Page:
QUESTION: Just to clarify Terry's question. You said the president doesn't need to watch TV to know what's going on in Iraq. But you're telling me -- these are pretty astounding images -- he doesn't have a television on somewhere? He's not watching what's going on?

FLEISCHER: The president, again, understands the implications of the actions that he has launched to secure the disarmament of the Iraqi regime to liberate the people.


QUESTION: The question, though, is he watching TV or not?

FLEISCHER: The president may occasionally turn on the TV, but that's not how he gets his news or his information.

QUESTION: I'm not suggesting it is. But we just want to try to get...

FLEISCHER: From time to time he might.

QUESTION: Can I ask, on a different subject, there was a humanitarian crisis in Iraq even before the bombing began, in terms of food shortages. After what we saw today, this massive attack on Baghdad, that situation is clearly going to be much, much worse beginning tomorrow. What specifically is the administration planning to do when the sun comes up?

FLEISCHER: Well, one, that's not necessarily true. The destruction of a palace that's Saddam Hussein's, the destruction of a military facility may not have anything to do with the feeding of the Iraqi people.

In all cases, the United States is leading the effort, and along with the military come massive waves of humanitarian relief in the form of food, in the food of medicine, in the form of everything that may be necessary to help protect and to feed the Iraqi people. We will see if any of that is indeed necessary to the degree that has been anticipated and planned for. But you should not necessarily leap to that conclusion based on what you saw on TV today.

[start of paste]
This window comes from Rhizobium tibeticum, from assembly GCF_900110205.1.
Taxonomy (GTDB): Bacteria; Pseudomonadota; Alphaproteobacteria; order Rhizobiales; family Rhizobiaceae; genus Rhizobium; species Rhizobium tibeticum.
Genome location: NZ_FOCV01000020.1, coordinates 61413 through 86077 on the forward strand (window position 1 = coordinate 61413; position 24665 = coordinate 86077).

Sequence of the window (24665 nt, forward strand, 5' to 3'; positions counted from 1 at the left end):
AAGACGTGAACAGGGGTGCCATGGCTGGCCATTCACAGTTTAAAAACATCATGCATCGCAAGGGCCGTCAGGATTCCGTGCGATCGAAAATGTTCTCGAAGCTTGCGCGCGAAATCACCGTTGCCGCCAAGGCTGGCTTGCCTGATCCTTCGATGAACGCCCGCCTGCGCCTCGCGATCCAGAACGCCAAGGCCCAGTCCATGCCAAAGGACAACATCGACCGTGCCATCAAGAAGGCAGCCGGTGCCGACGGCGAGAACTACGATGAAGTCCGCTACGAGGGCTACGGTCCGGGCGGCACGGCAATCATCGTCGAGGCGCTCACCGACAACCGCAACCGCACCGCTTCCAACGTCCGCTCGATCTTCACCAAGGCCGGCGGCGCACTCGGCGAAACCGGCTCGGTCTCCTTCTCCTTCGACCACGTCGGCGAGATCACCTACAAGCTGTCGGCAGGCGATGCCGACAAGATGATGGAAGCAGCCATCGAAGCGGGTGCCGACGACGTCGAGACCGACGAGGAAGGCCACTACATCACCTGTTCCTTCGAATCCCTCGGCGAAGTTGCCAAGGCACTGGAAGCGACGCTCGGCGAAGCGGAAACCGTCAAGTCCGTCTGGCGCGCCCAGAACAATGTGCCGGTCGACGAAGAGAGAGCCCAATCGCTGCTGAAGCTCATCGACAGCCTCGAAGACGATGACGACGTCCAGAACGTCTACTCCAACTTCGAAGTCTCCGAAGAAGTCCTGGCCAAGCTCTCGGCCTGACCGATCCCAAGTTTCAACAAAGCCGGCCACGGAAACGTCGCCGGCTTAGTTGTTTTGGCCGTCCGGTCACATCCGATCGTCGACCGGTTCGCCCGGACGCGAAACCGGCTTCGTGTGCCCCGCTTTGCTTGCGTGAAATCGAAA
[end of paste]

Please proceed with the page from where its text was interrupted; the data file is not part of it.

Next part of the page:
QUESTION: Just one final question. President Chirac of France said today that he would not support a U.N. resolution that would give the U.S. and Britain the authority to administrate in Iraq. What's your reaction? FLEISCHER: Well, as was said at the statement in the Azores, we will continue to work with the United Nations. The president does believe the United Nations has a role in the future of Iraq and the reconstruction of Iraq. The president would hope that nobody would stand in the way of the humanitarian reconstruction of Iraq.

QUESTION: Ari, Secretary Rumsfeld made mention of the surrender discussions that are going on, and he also made mention of third parties being involved. Is there anything you can tell us about that in terms, you know, what level they're going on?

FLEISCHER: No, I think Secretary Rumsfeld addressed it. And I think you heard him say that much of this the unit-to-unit type of communication.

The president made his message clear in a way that was unequivocal. He gave Saddam Hussein 48 hours to leave the country to avoid military conflict. The president wishes Saddam Hussein had left the country so that this would not have come to pass. Saddam Hussein made his choice.

QUESTION: Speaking of Saddam Hussein, can we just go over the tape one more time? And just give us your best read on what the tape tells us and what it does not tell us and what you know and can tell us about Saddam Hussein's fate?

FLEISCHER: The tape has been analyzed by the Central Intelligence Agency. And their analysis has led them to believe that the tape is indeed the voice of Saddam Hussein. But no conclusions have been reached about whether it was canned ahead of time or not. There is insufficient information for anybody to draw a conclusion about that.